You will also have a single cable going out to the light. This cable also has a black wire, a white wire and a ground wire.

At the switch you connect the two black wires to the switch, one to each of the two non-green screw terminals. You connect the two white wires together with a wire nut. You connect the two bare ground wires together with a wire nut, and you also pigtail a ground wire to the switch and also to the box, if the box is metal.

If I were a betting man (I am not), I would bet that you connected the black wires to one "side" of the switch and the two white wires to the other "side" of the switch.

At the light, you connect the three wires (black, white, and ground) to the three wires for the light. The ground may not have a wire, it may have a ground screw that you connect the wire to.

To wire additional lights from this one, you simply connect your cable for the next light to the same three locations as the first wire.

There are other ways to wire a light switch, where you don't bring full power to the switch first, but rather bring it into the light. These methods are a little more confusing, so let's not go there if we don;t have to.
 
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Old 02-18-06, 07:00 AM
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The three-way is installed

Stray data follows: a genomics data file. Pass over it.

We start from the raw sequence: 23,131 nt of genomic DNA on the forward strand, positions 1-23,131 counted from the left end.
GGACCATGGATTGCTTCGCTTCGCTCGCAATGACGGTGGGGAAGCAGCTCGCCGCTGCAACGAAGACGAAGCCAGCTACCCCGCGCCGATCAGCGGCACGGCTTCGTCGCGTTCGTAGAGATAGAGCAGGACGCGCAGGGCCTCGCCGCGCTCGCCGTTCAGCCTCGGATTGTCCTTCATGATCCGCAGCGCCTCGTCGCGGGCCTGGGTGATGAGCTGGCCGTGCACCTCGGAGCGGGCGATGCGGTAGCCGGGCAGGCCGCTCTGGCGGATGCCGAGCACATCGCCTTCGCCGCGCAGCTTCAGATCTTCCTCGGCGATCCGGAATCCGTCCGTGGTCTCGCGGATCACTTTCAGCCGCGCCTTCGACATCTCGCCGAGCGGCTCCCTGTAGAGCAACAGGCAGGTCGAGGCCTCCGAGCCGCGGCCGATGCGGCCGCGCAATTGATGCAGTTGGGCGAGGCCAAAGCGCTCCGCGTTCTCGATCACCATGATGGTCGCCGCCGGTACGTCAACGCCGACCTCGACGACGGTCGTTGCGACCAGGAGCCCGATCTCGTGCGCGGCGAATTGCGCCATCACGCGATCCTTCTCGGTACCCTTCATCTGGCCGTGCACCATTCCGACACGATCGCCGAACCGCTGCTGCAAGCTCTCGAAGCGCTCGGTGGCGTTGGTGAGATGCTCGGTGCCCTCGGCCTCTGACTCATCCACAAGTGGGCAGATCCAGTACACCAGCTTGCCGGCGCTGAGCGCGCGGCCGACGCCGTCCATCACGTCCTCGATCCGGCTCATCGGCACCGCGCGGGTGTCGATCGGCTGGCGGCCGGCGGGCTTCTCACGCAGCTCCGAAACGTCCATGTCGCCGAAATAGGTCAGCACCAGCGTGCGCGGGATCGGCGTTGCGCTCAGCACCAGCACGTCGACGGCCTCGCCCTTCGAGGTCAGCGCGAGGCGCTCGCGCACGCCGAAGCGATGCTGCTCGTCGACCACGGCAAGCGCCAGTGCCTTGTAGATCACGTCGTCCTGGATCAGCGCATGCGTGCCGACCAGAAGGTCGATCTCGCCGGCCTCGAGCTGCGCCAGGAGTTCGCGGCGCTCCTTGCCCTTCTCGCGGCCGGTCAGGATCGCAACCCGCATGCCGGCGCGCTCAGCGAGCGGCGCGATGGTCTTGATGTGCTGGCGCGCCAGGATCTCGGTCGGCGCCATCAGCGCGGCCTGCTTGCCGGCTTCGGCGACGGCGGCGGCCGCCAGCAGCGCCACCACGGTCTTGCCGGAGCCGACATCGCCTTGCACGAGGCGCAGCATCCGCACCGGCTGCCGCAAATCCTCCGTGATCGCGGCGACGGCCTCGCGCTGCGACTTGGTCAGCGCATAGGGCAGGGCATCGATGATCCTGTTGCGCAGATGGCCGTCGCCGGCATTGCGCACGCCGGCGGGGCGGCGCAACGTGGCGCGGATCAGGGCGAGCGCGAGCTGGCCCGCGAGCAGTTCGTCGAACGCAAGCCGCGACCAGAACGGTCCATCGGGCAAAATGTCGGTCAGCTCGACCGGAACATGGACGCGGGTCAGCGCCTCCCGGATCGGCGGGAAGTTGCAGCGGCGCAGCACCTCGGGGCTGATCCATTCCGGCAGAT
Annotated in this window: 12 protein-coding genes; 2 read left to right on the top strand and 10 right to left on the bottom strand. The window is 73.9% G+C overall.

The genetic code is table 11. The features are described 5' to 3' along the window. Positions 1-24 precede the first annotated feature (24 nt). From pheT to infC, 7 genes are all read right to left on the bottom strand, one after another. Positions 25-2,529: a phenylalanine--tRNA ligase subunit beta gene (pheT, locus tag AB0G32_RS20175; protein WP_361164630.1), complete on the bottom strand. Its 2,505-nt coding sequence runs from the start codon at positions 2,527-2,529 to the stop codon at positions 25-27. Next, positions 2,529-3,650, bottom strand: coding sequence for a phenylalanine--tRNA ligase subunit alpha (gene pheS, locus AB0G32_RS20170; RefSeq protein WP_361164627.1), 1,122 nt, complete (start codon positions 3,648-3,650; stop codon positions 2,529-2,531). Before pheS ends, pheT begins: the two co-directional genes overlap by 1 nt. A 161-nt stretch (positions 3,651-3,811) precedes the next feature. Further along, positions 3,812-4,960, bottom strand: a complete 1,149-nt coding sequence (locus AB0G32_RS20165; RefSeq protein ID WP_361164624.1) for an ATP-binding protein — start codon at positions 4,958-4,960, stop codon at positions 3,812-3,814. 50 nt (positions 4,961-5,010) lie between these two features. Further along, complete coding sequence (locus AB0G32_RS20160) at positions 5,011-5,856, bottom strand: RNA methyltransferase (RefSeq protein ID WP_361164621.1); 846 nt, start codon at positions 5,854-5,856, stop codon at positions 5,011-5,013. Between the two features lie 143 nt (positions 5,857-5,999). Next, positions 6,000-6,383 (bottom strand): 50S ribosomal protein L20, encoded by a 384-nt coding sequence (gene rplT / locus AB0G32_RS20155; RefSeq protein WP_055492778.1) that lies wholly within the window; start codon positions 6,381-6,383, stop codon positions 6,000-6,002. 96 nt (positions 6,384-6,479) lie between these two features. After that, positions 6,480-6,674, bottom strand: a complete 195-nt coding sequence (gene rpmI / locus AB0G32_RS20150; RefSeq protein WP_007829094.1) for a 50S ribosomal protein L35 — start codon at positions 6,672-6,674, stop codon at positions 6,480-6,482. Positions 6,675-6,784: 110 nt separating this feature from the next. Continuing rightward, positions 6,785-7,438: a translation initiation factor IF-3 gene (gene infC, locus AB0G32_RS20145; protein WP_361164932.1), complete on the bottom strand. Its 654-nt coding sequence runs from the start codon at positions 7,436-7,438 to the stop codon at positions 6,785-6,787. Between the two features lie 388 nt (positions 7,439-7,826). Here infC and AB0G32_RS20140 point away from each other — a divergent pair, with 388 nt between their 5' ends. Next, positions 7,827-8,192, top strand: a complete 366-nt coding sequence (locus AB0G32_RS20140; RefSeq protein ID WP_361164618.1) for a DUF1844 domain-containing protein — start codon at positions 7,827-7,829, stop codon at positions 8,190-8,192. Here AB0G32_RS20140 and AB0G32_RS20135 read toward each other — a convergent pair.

Don't you mean that the three-ways are installed? Three-ways are installed when you have more than one switch controlling a circuit.


I'll use power from an outlet I moved.
It sounds like you already did.


So, the switch is in the off position, yet the light is on. When I hit the switch to on; the breaker cuts the power.
First you have to get it right in the box where power is coming in to the first switch.

You should have black and white coming in. (Also grounds are always tied together, to the switch (and(/or) to the metal box)).

You should have red, black, and white going out either to the first light or to the other switch(es). You have to tell us the order in which the devices are to be connected, like 3-way, light, light, 3-way, or whatever.

In the first switch box, incoming white connects to outgoing white.
Incoming black connects to the black screw on the switch.
Outgoing red and black connect to the other two brass screw on the switch, one to each. (Black on the bottom, or red on the right depending on the layout of the switch. Doesn't matter too much except that I like all switches down to mean OFF.)